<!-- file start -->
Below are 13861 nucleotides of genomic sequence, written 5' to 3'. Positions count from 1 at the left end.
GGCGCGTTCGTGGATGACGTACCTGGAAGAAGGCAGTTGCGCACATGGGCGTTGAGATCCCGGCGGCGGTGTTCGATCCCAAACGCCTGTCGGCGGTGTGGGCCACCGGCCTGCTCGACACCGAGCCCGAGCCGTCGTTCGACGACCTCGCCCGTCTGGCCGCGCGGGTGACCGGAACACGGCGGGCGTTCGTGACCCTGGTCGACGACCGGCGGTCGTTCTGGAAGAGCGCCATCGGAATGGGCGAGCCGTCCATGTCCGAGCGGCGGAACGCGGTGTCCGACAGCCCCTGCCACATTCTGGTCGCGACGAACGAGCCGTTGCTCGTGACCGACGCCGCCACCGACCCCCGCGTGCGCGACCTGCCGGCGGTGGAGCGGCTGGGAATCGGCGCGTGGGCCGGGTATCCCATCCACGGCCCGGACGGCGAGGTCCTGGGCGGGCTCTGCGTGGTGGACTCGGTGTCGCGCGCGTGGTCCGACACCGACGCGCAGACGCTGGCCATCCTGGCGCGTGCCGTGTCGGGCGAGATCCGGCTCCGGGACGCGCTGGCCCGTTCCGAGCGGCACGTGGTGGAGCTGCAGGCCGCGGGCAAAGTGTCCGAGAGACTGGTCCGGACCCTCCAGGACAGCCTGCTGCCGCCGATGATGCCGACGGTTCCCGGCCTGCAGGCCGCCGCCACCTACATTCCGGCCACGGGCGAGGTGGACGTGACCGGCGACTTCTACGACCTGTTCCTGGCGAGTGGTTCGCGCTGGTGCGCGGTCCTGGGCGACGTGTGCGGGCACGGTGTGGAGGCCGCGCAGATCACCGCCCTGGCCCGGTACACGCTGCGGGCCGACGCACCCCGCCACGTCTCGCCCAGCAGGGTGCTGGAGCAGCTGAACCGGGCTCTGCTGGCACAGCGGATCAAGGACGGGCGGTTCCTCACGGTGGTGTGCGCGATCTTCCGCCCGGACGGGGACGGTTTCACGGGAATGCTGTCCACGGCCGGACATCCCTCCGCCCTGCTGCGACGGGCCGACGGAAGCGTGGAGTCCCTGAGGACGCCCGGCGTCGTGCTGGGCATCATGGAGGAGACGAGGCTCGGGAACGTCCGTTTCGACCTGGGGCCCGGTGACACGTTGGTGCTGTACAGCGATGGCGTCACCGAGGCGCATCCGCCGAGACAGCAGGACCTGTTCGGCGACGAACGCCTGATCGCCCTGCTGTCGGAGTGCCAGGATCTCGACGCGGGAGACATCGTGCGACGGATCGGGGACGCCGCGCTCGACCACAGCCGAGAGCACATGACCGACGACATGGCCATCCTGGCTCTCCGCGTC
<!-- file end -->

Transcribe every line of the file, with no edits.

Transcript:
Below are 13861 nucleotides of genomic sequence, written 5' to 3'. Positions count from 1 at the left end.
GGCGCGTTCGTGGATGACGTACCTGGAAGAAGGCAGTTGCGCACATGGGCGTTGAGATCCCGGCGGCGGTGTTCGATCCCAAACGCCTGTCGGCGGTGTGGGCCACCGGCCTGCTCGACACCGAGCCCGAGCCGTCGTTCGACGACCTCGCCCGTCTGGCCGCGCGGGTGACCGGAACACGGCGGGCGTTCGTGACCCTGGTCGACGACCGGCGGTCGTTCTGGAAGAGCGCCATCGGAATGGGCGAGCCGTCCATGTCCGAGCGGCGGAACGCGGTGTCCGACAGCCCCTGCCACATTCTGGTCGCGACGAACGAGCCGTTGCTCGTGACCGACGCCGCCACCGACCCCCGCGTGCGCGACCTGCCGGCGGTGGAGCGGCTGGGAATCGGCGCGTGGGCCGGGTATCCCATCCACGGCCCGGACGGCGAGGTCCTGGGCGGGCTCTGCGTGGTGGACTCGGTGTCGCGCGCGTGGTCCGACACCGACGCGCAGACGCTGGCCATCCTGGCGCGTGCCGTGTCGGGCGAGATCCGGCTCCGGGACGCGCTGGCCCGTTCCGAGCGGCACGTGGTGGAGCTGCAGGCCGCGGGCAAAGTGTCCGAGAGACTGGTCCGGACCCTCCAGGACAGCCTGCTGCCGCCGATGATGCCGACGGTTCCCGGCCTGCAGGCCGCCGCCACCTACATTCCGGCCACGGGCGAGGTGGACGTGACCGGCGACTTCTACGACCTGTTCCTGGCGAGTGGTTCGCGCTGGTGCGCGGTCCTGGGCGACGTGTGCGGGCACGGTGTGGAGGCCGCGCAGATCACCGCCCTGGCCCGGTACACGCTGCGGGCCGACGCACCCCGCCACGTCTCGCCCAGCAGGGTGCTGGAGCAGCTGAACCGGGCTCTGCTGGCACAGCGGATCAAGGACGGGCGGTTCCTCACGGTGGTGTGCGCGATCTTCCGCCCGGACGGGGACGGTTTCACGGGAATGCTGTCCACGGCCGGACATCCCTCCGCCCTGCTGCGACGGGCCGACGGAAGCGTGGAGTCCCTGAGGACGCCCGGCGTCGTGCTGGGCATCATGGAGGAGACGAGGCTCGGGAACGTCCGTTTCGACCTGGGGCCCGGTGACACGTTGGTGCTGTACAGCGATGGCGTCACCGAGGCGCATCCGCCGAGACAGCAGGACCTGTTCGGCGACGAACGCCTGATCGCCCTGCTGTCGGAGTGCCAGGATCTCGACGCGGGAGACATCGTGCGACGGATCGGGGACGCCGCGCTCGACCACAGCCGAGAGCACATGACCGACGACATGGCCATCCTGGCTCTCCGCGTC